“Absent a holistic approach, I’m not sure we move the state forward with this deal,” said Senate Republican President Pro Tem Len Fasano of North Haven, adding he might oppose the deal on the Senate floor if traditional concessions are not forthcoming.
In recent years, House and Senate Republicans have recommended some new restrictions on the pension program, including:
- Removing overtime earnings from pension calculations.
- And requiring all workers to contribute 4 percent of their pay toward this benefit. Most state employees currently give 2 percent while some contribute nothing. The national average contribution for state employees is nearly 7 percent.
Rep. Melissa Ziobron of East Haddam, ranking GOP representative on the committee, said she could not endorse the plan even in committee without some new sacrifices from today’s state employees.
“I am very concerned about real structural reform in our pension programs,” she said. “I don’t know if I can take that real leap of faith.”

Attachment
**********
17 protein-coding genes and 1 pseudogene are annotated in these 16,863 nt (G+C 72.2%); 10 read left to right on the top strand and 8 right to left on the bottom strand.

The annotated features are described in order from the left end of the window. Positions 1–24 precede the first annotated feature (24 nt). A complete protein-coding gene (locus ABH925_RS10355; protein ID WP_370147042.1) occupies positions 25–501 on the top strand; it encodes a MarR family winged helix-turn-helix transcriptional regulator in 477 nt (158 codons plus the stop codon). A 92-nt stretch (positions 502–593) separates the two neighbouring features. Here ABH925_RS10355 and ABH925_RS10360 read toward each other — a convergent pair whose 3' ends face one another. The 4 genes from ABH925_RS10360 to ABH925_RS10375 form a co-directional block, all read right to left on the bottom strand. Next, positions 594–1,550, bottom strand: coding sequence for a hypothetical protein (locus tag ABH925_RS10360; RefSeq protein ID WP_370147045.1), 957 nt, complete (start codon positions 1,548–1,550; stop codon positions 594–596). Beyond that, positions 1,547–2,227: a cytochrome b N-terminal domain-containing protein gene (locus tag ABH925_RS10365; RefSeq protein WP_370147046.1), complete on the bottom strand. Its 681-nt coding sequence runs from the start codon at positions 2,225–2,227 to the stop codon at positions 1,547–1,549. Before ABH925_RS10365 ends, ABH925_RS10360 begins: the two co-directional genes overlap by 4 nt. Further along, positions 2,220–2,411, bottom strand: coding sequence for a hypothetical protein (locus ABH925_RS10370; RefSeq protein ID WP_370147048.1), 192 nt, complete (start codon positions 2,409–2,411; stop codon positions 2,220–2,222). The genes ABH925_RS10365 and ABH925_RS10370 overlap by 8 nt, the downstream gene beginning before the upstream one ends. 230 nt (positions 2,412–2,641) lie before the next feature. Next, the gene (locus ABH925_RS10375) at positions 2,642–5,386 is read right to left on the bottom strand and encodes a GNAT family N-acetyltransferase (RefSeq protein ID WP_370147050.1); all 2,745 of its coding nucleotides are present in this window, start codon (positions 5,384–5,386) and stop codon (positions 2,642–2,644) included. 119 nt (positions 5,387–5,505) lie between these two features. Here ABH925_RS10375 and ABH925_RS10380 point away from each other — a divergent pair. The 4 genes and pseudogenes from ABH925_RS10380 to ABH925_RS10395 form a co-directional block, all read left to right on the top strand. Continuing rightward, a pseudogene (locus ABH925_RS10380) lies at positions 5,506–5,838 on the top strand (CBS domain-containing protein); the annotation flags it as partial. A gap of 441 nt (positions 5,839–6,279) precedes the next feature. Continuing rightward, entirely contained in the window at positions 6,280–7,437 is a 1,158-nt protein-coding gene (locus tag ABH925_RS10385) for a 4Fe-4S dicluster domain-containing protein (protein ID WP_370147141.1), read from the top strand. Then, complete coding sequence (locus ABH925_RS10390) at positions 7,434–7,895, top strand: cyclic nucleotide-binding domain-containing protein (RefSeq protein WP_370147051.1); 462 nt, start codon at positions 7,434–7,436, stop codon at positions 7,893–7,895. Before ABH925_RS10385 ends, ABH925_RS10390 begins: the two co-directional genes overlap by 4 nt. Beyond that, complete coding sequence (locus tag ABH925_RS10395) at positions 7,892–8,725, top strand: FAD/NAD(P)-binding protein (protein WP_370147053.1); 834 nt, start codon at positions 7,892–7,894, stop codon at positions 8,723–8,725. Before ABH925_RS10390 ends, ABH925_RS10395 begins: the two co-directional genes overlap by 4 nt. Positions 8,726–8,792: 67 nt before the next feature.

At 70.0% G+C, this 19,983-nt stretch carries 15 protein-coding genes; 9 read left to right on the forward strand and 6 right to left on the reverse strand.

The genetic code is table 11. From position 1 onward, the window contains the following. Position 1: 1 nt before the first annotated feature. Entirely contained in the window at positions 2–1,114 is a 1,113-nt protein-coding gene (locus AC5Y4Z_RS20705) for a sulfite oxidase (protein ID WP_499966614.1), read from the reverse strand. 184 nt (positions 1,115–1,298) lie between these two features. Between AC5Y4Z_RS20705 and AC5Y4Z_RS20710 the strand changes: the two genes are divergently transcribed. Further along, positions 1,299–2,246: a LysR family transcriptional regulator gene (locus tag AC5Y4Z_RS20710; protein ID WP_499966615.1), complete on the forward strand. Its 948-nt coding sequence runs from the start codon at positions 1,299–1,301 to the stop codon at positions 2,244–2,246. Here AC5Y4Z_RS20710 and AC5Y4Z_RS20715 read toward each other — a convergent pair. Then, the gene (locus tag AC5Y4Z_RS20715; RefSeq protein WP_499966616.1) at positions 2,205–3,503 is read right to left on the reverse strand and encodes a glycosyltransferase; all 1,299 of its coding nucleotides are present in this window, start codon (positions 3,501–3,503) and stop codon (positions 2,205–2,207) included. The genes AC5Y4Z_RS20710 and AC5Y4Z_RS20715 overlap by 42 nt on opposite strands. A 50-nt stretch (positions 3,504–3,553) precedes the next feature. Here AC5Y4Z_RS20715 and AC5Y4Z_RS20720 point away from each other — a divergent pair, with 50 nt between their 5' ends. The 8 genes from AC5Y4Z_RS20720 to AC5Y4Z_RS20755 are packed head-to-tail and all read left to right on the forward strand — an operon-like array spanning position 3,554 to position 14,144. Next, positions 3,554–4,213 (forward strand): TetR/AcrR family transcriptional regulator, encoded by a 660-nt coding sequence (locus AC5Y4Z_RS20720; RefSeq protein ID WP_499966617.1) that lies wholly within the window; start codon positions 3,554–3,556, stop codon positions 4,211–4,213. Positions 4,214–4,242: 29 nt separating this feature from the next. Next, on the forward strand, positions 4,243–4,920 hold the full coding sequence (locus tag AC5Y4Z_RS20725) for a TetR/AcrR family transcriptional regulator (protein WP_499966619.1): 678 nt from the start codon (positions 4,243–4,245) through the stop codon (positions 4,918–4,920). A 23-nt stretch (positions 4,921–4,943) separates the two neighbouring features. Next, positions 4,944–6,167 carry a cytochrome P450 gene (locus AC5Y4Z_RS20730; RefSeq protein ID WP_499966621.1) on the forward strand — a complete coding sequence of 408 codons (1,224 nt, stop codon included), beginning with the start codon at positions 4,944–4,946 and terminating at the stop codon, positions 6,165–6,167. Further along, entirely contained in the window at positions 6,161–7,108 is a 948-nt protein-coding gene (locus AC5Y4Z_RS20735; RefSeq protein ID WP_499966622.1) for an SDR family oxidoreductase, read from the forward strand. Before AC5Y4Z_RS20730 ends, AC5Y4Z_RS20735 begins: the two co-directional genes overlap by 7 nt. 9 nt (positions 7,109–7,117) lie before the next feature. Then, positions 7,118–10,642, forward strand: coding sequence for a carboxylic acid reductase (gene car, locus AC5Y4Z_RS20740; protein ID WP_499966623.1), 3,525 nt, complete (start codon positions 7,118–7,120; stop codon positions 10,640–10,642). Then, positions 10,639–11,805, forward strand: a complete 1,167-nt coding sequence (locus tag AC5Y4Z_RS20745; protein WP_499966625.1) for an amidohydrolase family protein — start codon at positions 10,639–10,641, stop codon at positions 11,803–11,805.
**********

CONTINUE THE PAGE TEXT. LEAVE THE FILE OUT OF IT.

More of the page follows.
But Malloy administration officials, who negotiated the deal with state union leaders, urged lawmakers to lock this agreement down first, and then worry about more concessions.
Between 1939 and 2011, the state employees pension system has been shortchanged by inadequate state contributions. Analysts now say the cost of compensating for that shortfall will push an annual contribution that now stands at $1.56 billion per year well beyond $6.5 billion by 2032.
Under the deal, the state still would pay hefty pension bills for the next 16 years, with annual costs rising from $1.6 billion to $2.2 billion over that period. But pension expenses that were supposed to drop as low as $300 million per year after 2032 would hover close to $1.7 billion in the 2030s and 2040s.